I read last week that for every minute that passes, 60 hours of video is uploaded to YouTube; it receives 4,000,000,000 page views a day (around a trillion a year) and it has around 800,000,000 users (similar to Facebook) who watch 3,000,000,000 hours of video a month.
After digesting these staggering numbers I came to the conclusion that anyone reading this will have at some point fallen victim themselves to the procrastination inducing powers of videos titled “LOLZ – this is totes amazeballs…” or at least something similar, and probably wonder how an earth YouTube has become such a media phenomenon wherein randomness reigns supreme!
Both YouTube’s size and its ability to distract are a result of its most important feature – that it allows anyone to become a broadcaster. Because of this strategy, and the digital media revolution in general, there has been a shift in how we all consume media over the past few years. For example, with regards to broadcast media, CNN has 61,000 subscribers on YouTube, yet the otherwise unknown Young Turks news channel (the bombastic, longest standing all online American politics show), with a fraction of CNN’s resources, has gathered 340,000. If online news channels such as the Young Turks can attract nearly six times as many online viewers as a global news company then surely there are wider implications for broadcast media’s biggest brands?
Almost as a reaction to this though is that I do sometimes wonder whether in the land of viral video and social media consumption it is possible for the likes of “Baby monkey riding backwards on a pig,” and “Credit Suisse AG Videos” to peacefully coexist? Certainly we have to celebrate the diversity YouTube has on offer and Credit Suisse’s collated views are impressive, but with regards to success, one breaks the viral fresh-hold and one doesn’t. Then again this is dependent on the audience and their consumption habits; there will always be the niche following and YouTube does work excellently as a resource – think ‘how to’ guides for specialist products.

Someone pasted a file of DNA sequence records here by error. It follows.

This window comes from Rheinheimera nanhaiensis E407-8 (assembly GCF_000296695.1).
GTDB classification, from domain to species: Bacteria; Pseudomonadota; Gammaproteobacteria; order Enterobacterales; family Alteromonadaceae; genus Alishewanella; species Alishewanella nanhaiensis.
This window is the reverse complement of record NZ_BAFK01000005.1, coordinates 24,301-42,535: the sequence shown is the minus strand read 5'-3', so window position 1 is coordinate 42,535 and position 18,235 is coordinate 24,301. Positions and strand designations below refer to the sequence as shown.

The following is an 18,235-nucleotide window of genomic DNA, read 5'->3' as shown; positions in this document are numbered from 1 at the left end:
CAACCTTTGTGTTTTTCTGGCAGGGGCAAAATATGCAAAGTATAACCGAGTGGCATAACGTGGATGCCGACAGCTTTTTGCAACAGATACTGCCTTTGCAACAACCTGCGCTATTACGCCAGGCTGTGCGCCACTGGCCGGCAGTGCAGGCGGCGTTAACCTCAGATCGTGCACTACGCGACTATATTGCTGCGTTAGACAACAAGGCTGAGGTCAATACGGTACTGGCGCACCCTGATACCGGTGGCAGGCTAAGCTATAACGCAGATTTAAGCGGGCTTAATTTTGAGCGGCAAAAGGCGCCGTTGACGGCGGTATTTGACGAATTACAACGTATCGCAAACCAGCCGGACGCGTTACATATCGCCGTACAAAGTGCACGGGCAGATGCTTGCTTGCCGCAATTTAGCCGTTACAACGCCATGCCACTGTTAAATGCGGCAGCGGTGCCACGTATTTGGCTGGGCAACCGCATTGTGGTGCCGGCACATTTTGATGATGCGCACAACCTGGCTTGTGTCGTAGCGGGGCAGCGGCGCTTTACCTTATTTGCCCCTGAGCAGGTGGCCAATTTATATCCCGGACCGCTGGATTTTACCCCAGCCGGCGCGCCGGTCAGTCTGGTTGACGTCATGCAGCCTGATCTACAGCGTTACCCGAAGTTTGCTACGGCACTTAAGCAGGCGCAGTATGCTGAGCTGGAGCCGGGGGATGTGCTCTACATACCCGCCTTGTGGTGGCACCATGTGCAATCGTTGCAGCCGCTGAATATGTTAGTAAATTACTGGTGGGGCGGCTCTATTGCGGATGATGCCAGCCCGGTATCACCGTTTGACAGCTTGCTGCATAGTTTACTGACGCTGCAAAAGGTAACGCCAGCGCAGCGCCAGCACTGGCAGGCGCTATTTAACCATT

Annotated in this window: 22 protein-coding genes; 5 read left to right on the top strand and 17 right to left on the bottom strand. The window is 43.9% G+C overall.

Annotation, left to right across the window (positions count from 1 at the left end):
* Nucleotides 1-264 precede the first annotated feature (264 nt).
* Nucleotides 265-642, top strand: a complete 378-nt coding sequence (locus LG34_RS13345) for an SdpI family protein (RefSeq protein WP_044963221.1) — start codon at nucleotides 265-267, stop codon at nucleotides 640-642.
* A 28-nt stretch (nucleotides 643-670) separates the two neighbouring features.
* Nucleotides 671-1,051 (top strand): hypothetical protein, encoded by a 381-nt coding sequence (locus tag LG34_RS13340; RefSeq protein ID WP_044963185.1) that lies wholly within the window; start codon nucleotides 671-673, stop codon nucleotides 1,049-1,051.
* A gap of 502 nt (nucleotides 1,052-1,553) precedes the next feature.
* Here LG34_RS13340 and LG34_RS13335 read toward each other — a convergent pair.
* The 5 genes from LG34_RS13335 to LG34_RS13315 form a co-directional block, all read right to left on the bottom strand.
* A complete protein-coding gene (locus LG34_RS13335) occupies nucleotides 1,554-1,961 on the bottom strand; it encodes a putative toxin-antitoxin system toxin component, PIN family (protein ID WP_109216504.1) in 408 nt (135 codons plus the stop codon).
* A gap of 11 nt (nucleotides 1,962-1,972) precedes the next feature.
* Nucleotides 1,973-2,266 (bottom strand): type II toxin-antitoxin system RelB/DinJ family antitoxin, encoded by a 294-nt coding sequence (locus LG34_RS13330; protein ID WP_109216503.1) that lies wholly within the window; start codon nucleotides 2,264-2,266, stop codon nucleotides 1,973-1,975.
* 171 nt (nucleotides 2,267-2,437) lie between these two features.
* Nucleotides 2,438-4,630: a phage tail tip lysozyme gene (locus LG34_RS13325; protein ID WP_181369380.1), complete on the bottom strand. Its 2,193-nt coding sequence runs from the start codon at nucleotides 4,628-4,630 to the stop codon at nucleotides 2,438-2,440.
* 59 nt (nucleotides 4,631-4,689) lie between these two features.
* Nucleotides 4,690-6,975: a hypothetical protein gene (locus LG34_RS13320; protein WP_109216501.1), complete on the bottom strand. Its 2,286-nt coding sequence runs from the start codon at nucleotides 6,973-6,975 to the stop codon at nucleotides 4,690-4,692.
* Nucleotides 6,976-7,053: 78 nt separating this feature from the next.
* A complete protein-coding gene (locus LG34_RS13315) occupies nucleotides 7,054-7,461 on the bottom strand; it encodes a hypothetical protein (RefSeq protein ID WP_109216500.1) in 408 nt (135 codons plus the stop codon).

Whilst not every brand can create an Old Spice Guy or taste the rainbow like Skittles, there are considerable opportunities on YouTube for brands to be different. The online landscape is a much more level playing field and many brands who have always dominated traditional media end up playing like amateurs on YouTube, whilst the real amateurs play like the international brands. YouTube in this sense gives real power to the people, and brands big and small (although it is worth noting that Young Turks are firmly established these days).